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Tops Gallery, in Downtown Memphis is located on Front Street. The wonderful gallery offers a great platform for budding and well-known artists from many genres of contemporary visual arts. Open for walk-ins on Saturdays, between 1p and 6p, Tops Gallery has a busy schedule with many exhibitions and other events lined up all year. The cultural space remains open for prior-fixed appointments all week and has showcased immensely talented artists like Victoria Sambunaris, Chris Dorland and Sarah Jones, to name a few.
Situated in the growing art center of Memphis, local artist Jay Etkin takes the Memphis experience one step further at his gallery. He does so by featuring a large selection of hard-to-find Southern contemporary art, something which Etkin says sets this gallery apart. Works in different media by a variety of established and up-and-coming artists can be found in the collection, along with ones by the proprietor himself, who has a national following. Pieces range from ones that even a student could afford, to works meant more for the serious collector.
The National Ornamental Metal Museum is the only one in the country dedicated to ornamental metalwork. Exhibits often include such diverse objects as silver tea services, swords, jewelry and weathervanes. See a blacksmith at work forging works of art. An annual exhibit in May features the fantastic devices people use to barbecue, timed to coincide with the Memphis in May Barbecue Contest. The museum is set in a lovely spot on the banks of the Mississippi, and the lawns are sometimes used for weddings and other private parties.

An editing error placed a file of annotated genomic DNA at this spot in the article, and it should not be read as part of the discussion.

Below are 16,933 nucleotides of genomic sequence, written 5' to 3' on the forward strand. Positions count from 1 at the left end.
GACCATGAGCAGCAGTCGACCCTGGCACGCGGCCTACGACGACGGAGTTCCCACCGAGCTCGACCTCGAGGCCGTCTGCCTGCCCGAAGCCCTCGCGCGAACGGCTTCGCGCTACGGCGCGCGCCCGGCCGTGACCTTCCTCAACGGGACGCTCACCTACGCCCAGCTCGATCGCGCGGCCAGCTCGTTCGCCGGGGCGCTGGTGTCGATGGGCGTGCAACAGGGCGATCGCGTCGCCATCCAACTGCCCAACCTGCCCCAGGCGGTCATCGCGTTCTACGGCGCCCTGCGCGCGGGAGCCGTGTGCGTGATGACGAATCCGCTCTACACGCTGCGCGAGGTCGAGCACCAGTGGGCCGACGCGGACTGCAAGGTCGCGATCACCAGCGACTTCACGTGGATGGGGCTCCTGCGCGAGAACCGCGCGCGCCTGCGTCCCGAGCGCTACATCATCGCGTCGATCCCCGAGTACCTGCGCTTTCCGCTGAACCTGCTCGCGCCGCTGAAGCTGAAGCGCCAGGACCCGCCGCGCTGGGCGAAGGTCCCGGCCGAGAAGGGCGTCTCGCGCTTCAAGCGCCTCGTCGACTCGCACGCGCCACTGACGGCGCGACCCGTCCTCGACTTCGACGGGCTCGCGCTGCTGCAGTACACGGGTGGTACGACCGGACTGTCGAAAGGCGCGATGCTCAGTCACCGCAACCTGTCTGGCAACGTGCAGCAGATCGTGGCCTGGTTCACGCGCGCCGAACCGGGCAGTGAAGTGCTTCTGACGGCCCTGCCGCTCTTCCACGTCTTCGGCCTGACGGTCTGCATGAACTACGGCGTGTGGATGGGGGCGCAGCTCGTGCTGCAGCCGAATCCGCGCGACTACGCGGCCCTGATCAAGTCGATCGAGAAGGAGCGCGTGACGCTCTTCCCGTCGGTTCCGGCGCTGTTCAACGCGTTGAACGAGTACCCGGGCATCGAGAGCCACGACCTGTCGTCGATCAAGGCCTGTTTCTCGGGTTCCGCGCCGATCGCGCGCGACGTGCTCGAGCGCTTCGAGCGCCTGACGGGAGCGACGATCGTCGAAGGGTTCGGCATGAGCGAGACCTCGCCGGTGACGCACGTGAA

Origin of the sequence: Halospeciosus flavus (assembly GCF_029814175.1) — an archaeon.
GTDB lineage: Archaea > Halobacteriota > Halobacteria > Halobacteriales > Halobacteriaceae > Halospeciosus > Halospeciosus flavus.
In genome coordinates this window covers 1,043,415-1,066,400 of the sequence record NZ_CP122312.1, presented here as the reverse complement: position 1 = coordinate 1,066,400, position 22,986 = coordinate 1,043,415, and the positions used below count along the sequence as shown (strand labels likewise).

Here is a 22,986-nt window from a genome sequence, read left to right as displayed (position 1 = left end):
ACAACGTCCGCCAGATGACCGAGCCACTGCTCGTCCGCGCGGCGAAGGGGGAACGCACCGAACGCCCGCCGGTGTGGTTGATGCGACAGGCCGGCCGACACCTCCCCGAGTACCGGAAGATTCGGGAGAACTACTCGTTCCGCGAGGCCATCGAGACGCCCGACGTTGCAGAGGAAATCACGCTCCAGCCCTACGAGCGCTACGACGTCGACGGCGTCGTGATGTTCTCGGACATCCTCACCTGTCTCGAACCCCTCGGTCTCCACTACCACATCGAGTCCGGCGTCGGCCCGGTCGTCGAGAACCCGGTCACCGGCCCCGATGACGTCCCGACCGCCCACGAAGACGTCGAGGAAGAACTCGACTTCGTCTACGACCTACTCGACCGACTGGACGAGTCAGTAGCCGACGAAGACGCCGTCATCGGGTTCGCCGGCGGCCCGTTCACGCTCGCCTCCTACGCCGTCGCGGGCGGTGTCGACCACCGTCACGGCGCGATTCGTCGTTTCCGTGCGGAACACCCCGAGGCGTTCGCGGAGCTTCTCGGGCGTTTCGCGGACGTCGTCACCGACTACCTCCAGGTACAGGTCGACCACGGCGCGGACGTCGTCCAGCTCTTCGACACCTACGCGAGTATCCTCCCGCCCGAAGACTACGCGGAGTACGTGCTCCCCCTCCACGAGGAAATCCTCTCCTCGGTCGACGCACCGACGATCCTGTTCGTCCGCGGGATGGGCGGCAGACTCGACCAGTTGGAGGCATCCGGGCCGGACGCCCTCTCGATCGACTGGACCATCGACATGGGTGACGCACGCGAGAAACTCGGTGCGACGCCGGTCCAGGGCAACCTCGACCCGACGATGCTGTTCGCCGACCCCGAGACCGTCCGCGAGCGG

Memphis' main museum is housed in a marble building completed in 1916. The architecturally beautiful rooms house an outstanding collection of medieval art and a small but worthwhile collection of Impressionist works. One room is dedicated to a "touch" exhibit for vision-impaired visitors. Temporary exhibits include a patriotic show held during the Memphis in May Festival. The restaurant, the Brushmark, is a fine place to lunch, especially when the outside patio is open, which looks out on Overton Park.
In honor of the ancient Egyptian counterpart to the modern American city of Memphis, the local university maintains a museum featuring a good representation of the usual items from the City by the Nile, including a mummy, papyrus, and various implements and household goods. Another permanent exhibit is the Spirit of Africa, which has artifacts and sculptures from West Africa. In addition - and somewhat unexpectedly - the museum houses an interesting collection of miniatures of American furniture and a good smattering of American and European prints.
This gallery is in the middle of an upscale strip mall on the well travelled Poplar corridor. It often features local up and coming artists such as Peter Bowman, art instructor at the Memphis University School for boys and photography artist Huger Foote. Other established artists, such as the nationally acclaimed local artist Carrol Cloar who passed away in 1993, are also represented here. Exhibit openings at David Lusk Gallery feature wine and the chance to rub elbows with knowledgeable art patrons.